Back To The Future

What If We Could Time Travel?
; .

The Remington Nylon 66 (left) was made from 1959–1989. The Ruger 10/22
was introduced in 1964 and six million rifles later, is still in production.

Generally I don’t record my adventures with time travel as I hate to risk my journalistic integrity and credibility. When I mentioned this to my editor, Brent said “I really doubt it is much of a risk.” Thank goodness! Now on with the story …

Incidentally, any movie you’ve seen about time travel is nonsense. A DeLorean, are you kidding me? Flux capacitors? Naked Terminators? Pathetic. Real time travel is far, far in the future. I can’t go forward, only back. And not on demand. I’m guessing it is when some being eons from now thinks it would be amusing to mess with some schlub.


One of the reasons for the unsurpassed reliability and popularity
of the Ruger 10/22 is the detachable rotary magazine.

The Nylon 66 was far ahead of its time, a bold step by Remington. It proved to
be a solid success, earning a sterling reputation for reliability, accuracy and durability.

Time Fades

The last time-travel event was in June 2022. I had just picked up another Ruger 10/22, this one a carbine with plastic stock and stainless steel barrel. I figured it would make a great survival rifle. Someday I could trade it for a side of beef. I needed photos, so feeling nostalgic I drove to what in my youth had been a remote pasture with a little glade among shade trees. The trees are still there but today the pasture is a mix of shopping malls and suburban housing.

But the future guy was having fun. As I drove, the paved road reverted to a dirt track and the houses, malls, gas stations, traffic lights were gone. Once again it was the remote pasture of my memory. I made the long walk to my favorite spot and there in the shade of the trees, sitting on a stump, was a freckle-faced boy of 12 or 13. He was holding a rifle I recognized as a Remington Nylon 66, Apache Black version.

“Hey kid, how are you? Nice looking rifle.”

“Yeah, so what? Move along old-timer, I was here first.” That’s what I expected to hear. But what he actually said was, “Thank you, sir. Am I intruding on your territory? ’Cause if so I can leave.”

I was taken aback. Did he actually say sir? And show deference to an adult?

“No, you’re fine. I’ll just take this other stump. Was the .22 a birth-day present?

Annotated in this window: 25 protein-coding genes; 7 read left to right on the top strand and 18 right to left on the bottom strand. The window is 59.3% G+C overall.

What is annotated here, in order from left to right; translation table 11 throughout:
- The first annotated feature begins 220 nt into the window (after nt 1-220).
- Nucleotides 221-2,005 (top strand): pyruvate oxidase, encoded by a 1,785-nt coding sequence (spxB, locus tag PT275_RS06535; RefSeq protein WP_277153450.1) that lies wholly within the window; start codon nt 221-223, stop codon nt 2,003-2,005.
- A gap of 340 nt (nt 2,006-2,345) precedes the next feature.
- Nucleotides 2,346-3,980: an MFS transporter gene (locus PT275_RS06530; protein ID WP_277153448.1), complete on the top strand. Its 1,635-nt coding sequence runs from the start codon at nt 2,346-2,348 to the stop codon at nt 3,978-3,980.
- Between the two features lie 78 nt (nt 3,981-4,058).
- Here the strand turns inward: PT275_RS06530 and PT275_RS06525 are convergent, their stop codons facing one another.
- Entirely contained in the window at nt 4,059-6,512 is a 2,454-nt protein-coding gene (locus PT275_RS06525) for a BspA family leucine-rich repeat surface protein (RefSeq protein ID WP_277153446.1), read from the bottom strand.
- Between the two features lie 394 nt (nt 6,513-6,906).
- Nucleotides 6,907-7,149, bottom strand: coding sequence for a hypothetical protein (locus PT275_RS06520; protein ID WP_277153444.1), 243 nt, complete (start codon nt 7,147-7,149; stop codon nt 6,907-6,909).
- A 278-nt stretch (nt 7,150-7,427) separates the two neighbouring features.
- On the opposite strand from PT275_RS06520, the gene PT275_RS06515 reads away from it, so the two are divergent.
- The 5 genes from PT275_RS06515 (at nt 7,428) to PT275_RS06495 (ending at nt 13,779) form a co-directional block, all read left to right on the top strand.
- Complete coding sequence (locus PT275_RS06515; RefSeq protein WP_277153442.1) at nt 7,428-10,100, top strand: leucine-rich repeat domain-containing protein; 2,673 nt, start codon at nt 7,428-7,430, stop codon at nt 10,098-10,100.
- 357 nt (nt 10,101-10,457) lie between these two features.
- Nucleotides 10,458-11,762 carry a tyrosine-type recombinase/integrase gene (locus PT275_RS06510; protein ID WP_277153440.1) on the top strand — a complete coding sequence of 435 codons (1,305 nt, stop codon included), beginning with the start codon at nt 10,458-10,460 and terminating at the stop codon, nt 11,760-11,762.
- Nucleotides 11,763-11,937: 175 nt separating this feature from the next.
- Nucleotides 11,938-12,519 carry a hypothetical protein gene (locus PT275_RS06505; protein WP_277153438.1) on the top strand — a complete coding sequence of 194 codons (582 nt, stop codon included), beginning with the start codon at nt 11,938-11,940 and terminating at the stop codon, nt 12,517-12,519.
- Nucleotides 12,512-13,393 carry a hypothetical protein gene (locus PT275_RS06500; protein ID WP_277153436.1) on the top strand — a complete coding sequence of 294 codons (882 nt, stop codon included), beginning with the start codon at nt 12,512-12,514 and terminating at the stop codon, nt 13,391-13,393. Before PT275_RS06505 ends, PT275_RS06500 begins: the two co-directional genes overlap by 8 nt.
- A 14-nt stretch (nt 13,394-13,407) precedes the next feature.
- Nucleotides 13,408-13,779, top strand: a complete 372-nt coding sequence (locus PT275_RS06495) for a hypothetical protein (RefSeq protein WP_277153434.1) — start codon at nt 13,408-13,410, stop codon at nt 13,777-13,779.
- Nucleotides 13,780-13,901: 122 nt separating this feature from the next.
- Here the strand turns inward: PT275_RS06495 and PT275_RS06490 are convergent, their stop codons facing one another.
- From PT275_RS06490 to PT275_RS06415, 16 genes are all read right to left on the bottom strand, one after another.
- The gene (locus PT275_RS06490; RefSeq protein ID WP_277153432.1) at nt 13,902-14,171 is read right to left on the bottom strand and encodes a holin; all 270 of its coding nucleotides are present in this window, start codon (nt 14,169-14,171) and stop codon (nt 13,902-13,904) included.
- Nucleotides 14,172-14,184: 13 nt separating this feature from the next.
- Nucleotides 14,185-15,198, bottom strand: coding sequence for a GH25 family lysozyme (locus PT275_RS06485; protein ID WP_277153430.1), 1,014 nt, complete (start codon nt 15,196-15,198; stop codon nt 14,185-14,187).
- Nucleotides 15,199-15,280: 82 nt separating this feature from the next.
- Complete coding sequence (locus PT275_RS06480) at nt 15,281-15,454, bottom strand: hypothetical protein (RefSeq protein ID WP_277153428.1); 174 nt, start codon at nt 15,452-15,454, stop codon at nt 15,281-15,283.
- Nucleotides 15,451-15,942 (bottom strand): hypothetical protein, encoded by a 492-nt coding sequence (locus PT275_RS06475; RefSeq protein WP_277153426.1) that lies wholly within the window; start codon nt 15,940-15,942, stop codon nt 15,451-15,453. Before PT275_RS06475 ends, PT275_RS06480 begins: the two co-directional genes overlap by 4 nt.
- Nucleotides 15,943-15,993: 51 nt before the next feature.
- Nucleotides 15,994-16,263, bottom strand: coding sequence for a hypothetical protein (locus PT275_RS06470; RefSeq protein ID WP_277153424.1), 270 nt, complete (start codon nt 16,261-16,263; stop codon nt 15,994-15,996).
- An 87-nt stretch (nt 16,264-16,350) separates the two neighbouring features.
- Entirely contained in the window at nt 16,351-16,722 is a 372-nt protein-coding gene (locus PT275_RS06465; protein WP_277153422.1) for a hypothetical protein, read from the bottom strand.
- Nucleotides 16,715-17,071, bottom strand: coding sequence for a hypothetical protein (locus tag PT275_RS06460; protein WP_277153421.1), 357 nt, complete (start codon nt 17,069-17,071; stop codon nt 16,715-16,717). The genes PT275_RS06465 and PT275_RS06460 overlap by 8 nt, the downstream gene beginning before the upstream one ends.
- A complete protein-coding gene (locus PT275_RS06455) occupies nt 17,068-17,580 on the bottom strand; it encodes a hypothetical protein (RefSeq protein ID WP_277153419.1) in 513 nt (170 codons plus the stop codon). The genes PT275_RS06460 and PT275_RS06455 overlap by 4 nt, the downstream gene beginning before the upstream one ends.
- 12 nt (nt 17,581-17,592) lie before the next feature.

“No,” he said, with pride evident. “I bought it myself. During seeding time I helped my uncle after school and on weekends, picking rocks, harrowing fields, fixing fence. He paid me a dollar an hour. Uncle said if you do a man’s work you get a man’s pay.”

“So then your Uncle or your Dad bought the rifle for you?”

“Why would they do that? Mr. Daniels at the gun shop lets us buy .22 rifles when we turn 13. I gave him $55, he gave me the rifle and threw in a soft case and a carton of shells. But he won’t sell me a deer rifle or a handgun until I’m a full grown adult.” He heaved a sigh. “Three more years …”

“What made you choose the Nylon 66? Because it’s the first mass-produced American firearm with a plastic stock?”

“Plastic?” He gave me a look like I had insulted his mother. “Plastic is for model airplanes. This is structural nylon, Zytel they call it. It is tougher than wood and guaranteed not to fade, chip, peel, warp and some other things I forget. The nickel on the metal keeps it from rusting. Do you know Alaskan fishermen keep this rifle on their boats to shoot marauding sea lions?”


The straight-line cartridge feeding from the buttstock magazine in the
Nylon 66 was very reliable but a bit slow to reload.


I added up what I knew. I was pretty sure the Apache Black model came out in 1962. The kid had good manners and a work ethic. His rifle had no serial number. There were no forms to fill out when buying a gun. There was no Marine Mammal protection act. I took a chance: “I think the metal finish is chrome, not nickel. But we’re sure lucky to be living in 1962.”

A teenager today would say, “Well, duh.” The teenager back then said, “Yes sir, we certainly are. Would it be all right to look at your rifle?”

It was pleasant sitting there talking with the kid, trading rifles back and forth to try shots at dirt clods and rocks. Both rifles were reliable and seemed equally accurate. After a time he said, “I think my rifle has a better trigger, better sights and I like the safety location. The only thing I like better about your rifle is the clip — detachable rotary magazine, you call it? Easier to remove for reloading. You could carry extra loaded detachable rotary magazines. With my rifle I have to remove the spring tube thing, set it aside and count 14 shells into the magazine.”

“I have some extra magazines, I’ll give you one. It won’t be much use for a couple of years but one day you might buy a Ruger 10/22.”

The kid laughed heartily. “Who on earth would own two .22s? And to be frank, I prefer my Nylon 66. I can use it with panache.”

“Did you say panache? Do you know what it means?”

“Of course. It means verve, dash, flamboyant confidence, stylish elegance. Everybody knows that.”

“In the future, only gun writers will know. But kid, you got it.”

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